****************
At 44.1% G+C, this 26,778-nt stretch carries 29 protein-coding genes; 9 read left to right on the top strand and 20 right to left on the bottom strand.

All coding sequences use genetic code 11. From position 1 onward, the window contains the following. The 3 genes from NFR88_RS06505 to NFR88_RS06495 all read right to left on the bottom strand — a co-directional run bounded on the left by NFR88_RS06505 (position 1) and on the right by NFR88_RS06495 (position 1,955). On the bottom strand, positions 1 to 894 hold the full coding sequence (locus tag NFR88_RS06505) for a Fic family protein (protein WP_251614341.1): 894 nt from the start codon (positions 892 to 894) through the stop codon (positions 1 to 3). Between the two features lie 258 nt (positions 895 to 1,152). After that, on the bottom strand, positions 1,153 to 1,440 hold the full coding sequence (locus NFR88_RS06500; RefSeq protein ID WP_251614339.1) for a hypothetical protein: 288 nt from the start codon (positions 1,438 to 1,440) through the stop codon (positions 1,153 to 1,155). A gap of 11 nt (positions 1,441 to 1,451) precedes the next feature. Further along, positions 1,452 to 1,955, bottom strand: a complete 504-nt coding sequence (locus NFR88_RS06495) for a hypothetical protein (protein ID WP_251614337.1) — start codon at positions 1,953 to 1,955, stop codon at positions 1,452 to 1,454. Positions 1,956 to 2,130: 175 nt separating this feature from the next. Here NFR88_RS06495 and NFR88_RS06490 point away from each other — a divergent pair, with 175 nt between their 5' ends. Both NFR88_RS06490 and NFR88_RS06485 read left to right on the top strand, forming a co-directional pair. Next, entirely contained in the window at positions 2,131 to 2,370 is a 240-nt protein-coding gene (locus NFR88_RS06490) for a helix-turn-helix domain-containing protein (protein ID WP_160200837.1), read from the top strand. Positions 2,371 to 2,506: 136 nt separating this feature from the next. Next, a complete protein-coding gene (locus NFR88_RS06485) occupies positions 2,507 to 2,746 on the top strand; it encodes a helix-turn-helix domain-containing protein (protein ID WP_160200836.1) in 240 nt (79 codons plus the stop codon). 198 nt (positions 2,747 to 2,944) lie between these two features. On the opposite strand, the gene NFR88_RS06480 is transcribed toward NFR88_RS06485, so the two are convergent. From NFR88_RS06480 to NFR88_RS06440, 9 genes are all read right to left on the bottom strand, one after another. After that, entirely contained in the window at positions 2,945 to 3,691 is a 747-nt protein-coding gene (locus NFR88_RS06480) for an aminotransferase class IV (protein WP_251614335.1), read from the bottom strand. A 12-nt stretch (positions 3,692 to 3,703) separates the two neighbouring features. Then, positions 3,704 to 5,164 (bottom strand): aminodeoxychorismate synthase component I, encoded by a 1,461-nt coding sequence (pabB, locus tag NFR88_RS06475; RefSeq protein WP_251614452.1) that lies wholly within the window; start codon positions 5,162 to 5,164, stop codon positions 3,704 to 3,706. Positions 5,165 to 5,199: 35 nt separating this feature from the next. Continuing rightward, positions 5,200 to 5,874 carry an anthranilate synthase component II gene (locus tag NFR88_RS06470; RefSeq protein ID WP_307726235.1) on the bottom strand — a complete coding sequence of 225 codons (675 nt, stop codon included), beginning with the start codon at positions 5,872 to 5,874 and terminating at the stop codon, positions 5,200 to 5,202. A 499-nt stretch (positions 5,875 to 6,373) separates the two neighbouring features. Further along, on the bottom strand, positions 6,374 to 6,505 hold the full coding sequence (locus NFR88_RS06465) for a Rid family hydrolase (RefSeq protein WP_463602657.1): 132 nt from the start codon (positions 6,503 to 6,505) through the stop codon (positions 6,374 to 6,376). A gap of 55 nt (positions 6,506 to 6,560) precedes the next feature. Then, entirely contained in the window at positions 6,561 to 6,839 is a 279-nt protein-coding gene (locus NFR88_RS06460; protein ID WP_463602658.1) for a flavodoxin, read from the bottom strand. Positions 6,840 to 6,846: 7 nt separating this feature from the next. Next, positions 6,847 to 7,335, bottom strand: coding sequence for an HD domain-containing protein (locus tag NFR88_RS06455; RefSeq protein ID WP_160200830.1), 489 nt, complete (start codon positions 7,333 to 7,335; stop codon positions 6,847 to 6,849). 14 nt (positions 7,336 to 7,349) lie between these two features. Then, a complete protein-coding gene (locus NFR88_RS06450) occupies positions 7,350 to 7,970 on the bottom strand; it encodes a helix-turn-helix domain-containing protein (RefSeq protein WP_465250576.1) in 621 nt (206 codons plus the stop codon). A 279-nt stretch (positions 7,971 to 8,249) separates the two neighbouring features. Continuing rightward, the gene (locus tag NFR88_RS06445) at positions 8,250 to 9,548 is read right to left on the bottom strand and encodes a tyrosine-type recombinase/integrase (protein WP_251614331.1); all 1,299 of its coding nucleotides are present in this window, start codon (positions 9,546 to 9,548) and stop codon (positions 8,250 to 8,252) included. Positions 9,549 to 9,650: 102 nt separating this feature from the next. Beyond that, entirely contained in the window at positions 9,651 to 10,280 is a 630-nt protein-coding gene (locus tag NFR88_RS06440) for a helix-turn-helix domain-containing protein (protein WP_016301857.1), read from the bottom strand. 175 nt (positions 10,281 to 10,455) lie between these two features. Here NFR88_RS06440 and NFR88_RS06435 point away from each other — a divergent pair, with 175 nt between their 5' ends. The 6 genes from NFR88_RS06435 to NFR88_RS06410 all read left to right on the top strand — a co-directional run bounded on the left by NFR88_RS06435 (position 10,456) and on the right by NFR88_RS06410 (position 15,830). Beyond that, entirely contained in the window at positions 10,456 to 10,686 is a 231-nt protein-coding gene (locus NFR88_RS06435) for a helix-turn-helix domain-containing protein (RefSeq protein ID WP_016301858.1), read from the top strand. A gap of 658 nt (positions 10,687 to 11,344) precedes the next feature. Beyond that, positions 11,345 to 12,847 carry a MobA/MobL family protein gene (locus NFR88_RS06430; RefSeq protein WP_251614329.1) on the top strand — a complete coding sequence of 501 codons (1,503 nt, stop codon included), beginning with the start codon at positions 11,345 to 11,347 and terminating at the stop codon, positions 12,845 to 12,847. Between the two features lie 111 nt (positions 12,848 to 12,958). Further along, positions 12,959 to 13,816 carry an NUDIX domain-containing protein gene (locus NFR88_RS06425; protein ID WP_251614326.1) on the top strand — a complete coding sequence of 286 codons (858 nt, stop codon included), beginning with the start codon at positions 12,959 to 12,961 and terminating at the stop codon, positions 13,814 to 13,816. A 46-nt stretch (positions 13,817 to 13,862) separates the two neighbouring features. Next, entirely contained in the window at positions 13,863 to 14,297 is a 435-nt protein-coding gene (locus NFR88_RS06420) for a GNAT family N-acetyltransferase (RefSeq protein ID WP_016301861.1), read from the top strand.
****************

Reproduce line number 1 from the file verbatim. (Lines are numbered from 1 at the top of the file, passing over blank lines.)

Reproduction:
At 44.1% G+C, this 26,778-nt stretch carries 29 protein-coding genes; 9 read left to right on the top strand and 20 right to left on the bottom strand.